Owners of Tiny Steps Petting Farm in Bourne say they are 'broken by complaints' and are to shut

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Founders say they have been ‘worn out’ by stream of criticism

The owners of the popular Tiny Steps Petting Farm in Bourne have announced the venue will close at the end of the month.

Tracey Hall (60) and her husband David (72) say they have been left worn out by a stream of complaints from some members of the public and numerous visits by council officials.

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The countryside venue, in Peterborough Road. Thurlby, which has about 50 small animals from donkeys, goats, sheep ponies, two wallabies called Ant and Dec and an array of poultry, is in just its third year of opening to the public.

The Tiny Steps Petting Farm at Bourne, will close at the end of the month.The Tiny Steps Petting Farm at Bourne, will close at the end of the month.
The Tiny Steps Petting Farm at Bourne, will close at the end of the month.

But Mrs Hall said the not-for-profit farm attraction would shut at the end of the month and that a few of the animals would have to be found new homes.

She said: “I feel we have been a victim of our own success.

"The farm was set up for people to pet the animals and enjoy the countryside but it has done so well and has attracted community groups, groups for the disabled and families and schools - it has become so much more than we expected.

“But by getting busier it is starting to impact on the planning conditions that we were given to start with and it has played into other people’s hands who know the rules and want to make complaints.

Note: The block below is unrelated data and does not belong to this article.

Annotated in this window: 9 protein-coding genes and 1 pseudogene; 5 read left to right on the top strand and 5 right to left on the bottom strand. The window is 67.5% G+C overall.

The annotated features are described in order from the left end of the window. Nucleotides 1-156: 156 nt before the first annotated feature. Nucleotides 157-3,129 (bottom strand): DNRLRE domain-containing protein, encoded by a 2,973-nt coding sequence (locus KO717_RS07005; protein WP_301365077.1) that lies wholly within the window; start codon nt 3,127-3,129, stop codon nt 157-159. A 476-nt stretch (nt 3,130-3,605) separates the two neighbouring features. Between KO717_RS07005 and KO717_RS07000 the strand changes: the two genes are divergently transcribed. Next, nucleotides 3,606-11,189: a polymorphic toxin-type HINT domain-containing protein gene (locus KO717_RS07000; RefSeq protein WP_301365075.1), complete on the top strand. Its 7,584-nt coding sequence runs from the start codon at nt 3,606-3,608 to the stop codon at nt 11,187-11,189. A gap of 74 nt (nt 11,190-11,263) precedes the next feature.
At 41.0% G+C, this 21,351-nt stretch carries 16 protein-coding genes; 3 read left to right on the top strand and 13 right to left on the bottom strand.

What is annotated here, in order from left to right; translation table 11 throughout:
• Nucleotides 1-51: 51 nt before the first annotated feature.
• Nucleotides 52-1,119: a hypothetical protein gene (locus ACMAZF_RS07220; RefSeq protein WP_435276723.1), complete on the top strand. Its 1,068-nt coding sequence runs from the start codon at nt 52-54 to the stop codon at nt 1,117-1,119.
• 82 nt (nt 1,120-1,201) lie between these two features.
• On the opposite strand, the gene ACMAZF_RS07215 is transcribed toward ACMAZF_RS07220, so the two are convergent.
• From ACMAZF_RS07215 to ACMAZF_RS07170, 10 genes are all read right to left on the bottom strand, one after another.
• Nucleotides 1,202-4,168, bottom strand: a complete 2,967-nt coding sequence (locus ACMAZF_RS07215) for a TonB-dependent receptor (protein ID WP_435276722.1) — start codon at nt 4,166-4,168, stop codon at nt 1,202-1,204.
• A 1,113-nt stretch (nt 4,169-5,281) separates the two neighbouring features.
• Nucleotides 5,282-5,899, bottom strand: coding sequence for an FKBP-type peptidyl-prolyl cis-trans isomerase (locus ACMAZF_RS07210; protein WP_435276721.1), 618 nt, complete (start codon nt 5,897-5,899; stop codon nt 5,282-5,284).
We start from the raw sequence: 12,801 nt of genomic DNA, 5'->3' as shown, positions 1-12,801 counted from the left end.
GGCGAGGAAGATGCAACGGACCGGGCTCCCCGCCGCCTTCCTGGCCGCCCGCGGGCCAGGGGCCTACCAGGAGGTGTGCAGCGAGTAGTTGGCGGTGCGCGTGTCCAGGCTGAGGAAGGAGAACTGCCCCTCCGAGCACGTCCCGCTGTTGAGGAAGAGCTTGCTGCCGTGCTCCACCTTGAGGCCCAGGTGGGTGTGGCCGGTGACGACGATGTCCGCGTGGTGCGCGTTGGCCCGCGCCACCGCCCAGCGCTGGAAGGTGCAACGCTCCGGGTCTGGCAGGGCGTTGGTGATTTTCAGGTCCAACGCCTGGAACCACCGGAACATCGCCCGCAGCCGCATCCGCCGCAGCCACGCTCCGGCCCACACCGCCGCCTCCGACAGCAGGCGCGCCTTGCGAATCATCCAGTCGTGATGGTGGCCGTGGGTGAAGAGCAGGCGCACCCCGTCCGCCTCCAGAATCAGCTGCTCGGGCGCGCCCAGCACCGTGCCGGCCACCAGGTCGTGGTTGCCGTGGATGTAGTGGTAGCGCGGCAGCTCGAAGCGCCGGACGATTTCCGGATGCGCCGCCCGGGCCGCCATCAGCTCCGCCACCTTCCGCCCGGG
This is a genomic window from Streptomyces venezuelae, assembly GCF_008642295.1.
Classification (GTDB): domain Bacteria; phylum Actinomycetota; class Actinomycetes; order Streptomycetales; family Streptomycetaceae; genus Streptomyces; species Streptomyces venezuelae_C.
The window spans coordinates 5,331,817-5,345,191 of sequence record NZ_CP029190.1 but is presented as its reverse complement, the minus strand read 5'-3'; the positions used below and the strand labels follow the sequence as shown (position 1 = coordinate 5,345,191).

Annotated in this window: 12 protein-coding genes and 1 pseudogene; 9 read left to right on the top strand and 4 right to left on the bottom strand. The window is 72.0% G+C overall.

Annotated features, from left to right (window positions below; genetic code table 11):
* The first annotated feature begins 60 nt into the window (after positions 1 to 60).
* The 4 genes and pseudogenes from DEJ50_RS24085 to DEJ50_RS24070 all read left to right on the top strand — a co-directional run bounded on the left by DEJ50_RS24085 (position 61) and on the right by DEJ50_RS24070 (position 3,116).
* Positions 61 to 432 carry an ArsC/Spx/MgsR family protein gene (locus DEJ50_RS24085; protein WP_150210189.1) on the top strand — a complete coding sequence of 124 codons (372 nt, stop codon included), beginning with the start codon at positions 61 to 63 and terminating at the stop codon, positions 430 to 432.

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A couple of the attractions at the Tiny Steps Petting Farm at Bourne, which is closing down.A couple of the attractions at the Tiny Steps Petting Farm at Bourne, which is closing down.
A couple of the attractions at the Tiny Steps Petting Farm at Bourne, which is closing down.

She said: “We have been bombarded by complaints and we have got to the point where we can’t keep going.

"We are broken by it.

She said: “We had council officers around yesterday saying we are doing things wrong. We are constantly wondering what the next thing is going to be.”

Mrs Hall said complaints had ranged from traffic, visitors searching for access to the site, security and the venue’s booking system.”

Last year, the venue brought in £18,500 but its costs were £21,500. Often much of the revenue has gone on dealing with planning issues, providing more safety for the animals, and security cameras.

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Mrs Hall said: “I don’t feel we have ever been supported by the council for what we do. They have just told us what we need to change.”

South Kesteven District Council has been approached for a comment.

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